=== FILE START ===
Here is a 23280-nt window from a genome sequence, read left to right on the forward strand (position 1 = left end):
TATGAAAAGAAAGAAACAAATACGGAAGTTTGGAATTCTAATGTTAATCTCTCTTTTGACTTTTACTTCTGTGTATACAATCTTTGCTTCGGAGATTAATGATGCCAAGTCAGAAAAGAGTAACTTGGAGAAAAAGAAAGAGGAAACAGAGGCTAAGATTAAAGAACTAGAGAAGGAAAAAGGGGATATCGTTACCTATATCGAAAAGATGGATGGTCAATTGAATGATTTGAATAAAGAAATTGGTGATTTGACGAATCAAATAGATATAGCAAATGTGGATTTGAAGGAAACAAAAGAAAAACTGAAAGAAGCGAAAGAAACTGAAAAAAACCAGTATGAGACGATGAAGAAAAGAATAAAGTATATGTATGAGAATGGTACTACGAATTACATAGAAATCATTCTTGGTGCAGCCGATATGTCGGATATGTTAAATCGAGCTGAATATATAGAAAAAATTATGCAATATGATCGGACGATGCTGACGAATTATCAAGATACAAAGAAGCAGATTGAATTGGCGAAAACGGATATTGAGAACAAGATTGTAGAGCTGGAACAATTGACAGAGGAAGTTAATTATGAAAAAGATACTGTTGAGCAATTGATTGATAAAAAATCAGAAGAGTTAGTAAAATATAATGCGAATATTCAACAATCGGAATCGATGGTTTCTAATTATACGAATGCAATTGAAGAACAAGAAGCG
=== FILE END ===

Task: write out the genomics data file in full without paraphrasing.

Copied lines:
Here is a 23280-nt window from a genome sequence, read left to right on the forward strand (position 1 = left end):
TATGAAAAGAAAGAAACAAATACGGAAGTTTGGAATTCTAATGTTAATCTCTCTTTTGACTTTTACTTCTGTGTATACAATCTTTGCTTCGGAGATTAATGATGCCAAGTCAGAAAAGAGTAACTTGGAGAAAAAGAAAGAGGAAACAGAGGCTAAGATTAAAGAACTAGAGAAGGAAAAAGGGGATATCGTTACCTATATCGAAAAGATGGATGGTCAATTGAATGATTTGAATAAAGAAATTGGTGATTTGACGAATCAAATAGATATAGCAAATGTGGATTTGAAGGAAACAAAAGAAAAACTGAAAGAAGCGAAAGAAACTGAAAAAAACCAGTATGAGACGATGAAGAAAAGAATAAAGTATATGTATGAGAATGGTACTACGAATTACATAGAAATCATTCTTGGTGCAGCCGATATGTCGGATATGTTAAATCGAGCTGAATATATAGAAAAAATTATGCAATATGATCGGACGATGCTGACGAATTATCAAGATACAAAGAAGCAGATTGAATTGGCGAAAACGGATATTGAGAACAAGATTGTAGAGCTGGAACAATTGACAGAGGAAGTTAATTATGAAAAAGATACTGTTGAGCAATTGATTGATAAAAAATCAGAAGAGTTAGTAAAATATAATGCGAATATTCAACAATCGGAATCGATGGTTTCTAATTATACGAATGCAATTGAAGAACAAGAAGCG